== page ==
Mr. Walker said that he and Ms. Taylor were watching a movie with the lights off when they heard the knocking, and that they both got up and began to put their clothes on, with Ms. Taylor asking “at the top of her lungs” who was at the door. He took deep breaths as he gave his account of what happened to investigators on the same day that Ms. Taylor was shot; the interview was later played for the grand jurors.
As he and Ms. Taylor began to walk out of the bedroom and toward the door, he said, he saw the door go off its hinges. Mr. Walker said he fired one shot from his gun before he could even see who was at the door.
“All of a sudden, there’s a whole lot of shots,” Mr. Walker said. Mr. Cameron, the attorney general, has said that the police fired a total of 32 rounds, at least six of which struck Ms. Taylor.
“They’re just shooting, like, we’re both on the ground,” Mr. Walker said. Then the shots stopped, Mr. Walker said, and he saw that Ms. Taylor was bleeding.
“Next thing I know, she’s on the ground and the door’s busted open and I hear a bunch of yelling and just panicking,” Mr. Walker said, adding of Ms. Taylor: “And she’s right here bleeding. And nobody’s coming, and I’m just confused and scared.”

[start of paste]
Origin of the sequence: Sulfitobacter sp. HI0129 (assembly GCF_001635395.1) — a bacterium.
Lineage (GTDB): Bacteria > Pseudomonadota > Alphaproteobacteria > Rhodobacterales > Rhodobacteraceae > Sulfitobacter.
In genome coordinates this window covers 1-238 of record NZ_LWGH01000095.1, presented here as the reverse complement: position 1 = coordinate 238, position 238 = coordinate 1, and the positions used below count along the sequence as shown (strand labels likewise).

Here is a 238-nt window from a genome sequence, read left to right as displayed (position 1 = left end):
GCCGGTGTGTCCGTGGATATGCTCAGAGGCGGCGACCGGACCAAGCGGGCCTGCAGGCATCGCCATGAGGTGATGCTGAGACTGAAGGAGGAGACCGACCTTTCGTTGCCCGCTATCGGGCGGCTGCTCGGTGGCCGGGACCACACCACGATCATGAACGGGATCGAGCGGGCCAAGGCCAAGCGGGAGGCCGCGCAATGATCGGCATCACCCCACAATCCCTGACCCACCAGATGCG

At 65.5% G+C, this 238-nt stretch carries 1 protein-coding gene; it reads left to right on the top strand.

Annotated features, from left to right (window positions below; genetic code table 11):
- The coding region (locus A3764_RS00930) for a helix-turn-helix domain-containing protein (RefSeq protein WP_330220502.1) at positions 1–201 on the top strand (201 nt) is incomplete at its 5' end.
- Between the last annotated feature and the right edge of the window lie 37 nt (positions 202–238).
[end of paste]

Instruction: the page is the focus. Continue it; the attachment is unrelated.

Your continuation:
Mr. Walker said that just after the shooting, an officer told him that he was going to jail for the rest of his life and asked him, “Were you hit by any bullets?”
Mr. Walker said that when he replied, “No,” the officer responded by saying, “That’s unfortunate.”
Mr. Walker added that those were the officer’s “exact words.” He said that he did not know which officer had told him that, but it was definitely an officer in uniform. In the courtroom, someone responded: “That’s not appropriate.”